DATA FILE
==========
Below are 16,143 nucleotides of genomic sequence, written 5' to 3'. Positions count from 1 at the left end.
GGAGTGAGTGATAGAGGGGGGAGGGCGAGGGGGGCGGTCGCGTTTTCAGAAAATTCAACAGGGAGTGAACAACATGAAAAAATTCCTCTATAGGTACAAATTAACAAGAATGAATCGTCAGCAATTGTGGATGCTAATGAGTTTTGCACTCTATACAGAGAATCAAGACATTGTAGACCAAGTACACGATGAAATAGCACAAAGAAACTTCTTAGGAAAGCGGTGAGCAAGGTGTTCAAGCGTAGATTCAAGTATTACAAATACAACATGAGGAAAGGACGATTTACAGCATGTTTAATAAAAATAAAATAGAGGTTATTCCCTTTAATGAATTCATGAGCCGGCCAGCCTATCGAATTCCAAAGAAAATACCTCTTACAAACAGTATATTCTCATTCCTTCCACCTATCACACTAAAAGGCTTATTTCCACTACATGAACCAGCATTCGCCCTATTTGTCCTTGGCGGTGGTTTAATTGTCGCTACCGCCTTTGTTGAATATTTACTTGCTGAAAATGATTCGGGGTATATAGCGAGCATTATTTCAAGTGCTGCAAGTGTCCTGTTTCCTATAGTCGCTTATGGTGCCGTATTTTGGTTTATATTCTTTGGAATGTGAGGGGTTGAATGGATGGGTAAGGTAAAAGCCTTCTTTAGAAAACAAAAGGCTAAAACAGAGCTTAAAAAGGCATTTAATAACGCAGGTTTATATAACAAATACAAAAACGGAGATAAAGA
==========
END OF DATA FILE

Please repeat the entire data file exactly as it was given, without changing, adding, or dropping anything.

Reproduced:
Below are 16,143 nucleotides of genomic sequence, written 5' to 3'. Positions count from 1 at the left end.
GGAGTGAGTGATAGAGGGGGGAGGGCGAGGGGGGCGGTCGCGTTTTCAGAAAATTCAACAGGGAGTGAACAACATGAAAAAATTCCTCTATAGGTACAAATTAACAAGAATGAATCGTCAGCAATTGTGGATGCTAATGAGTTTTGCACTCTATACAGAGAATCAAGACATTGTAGACCAAGTACACGATGAAATAGCACAAAGAAACTTCTTAGGAAAGCGGTGAGCAAGGTGTTCAAGCGTAGATTCAAGTATTACAAATACAACATGAGGAAAGGACGATTTACAGCATGTTTAATAAAAATAAAATAGAGGTTATTCCCTTTAATGAATTCATGAGCCGGCCAGCCTATCGAATTCCAAAGAAAATACCTCTTACAAACAGTATATTCTCATTCCTTCCACCTATCACACTAAAAGGCTTATTTCCACTACATGAACCAGCATTCGCCCTATTTGTCCTTGGCGGTGGTTTAATTGTCGCTACCGCCTTTGTTGAATATTTACTTGCTGAAAATGATTCGGGGTATATAGCGAGCATTATTTCAAGTGCTGCAAGTGTCCTGTTTCCTATAGTCGCTTATGGTGCCGTATTTTGGTTTATATTCTTTGGAATGTGAGGGGTTGAATGGATGGGTAAGGTAAAAGCCTTCTTTAGAAAACAAAAGGCTAAAACAGAGCTTAAAAAGGCATTTAATAACGCAGGTTTATATAACAAATACAAAAACGGAGATAAAGA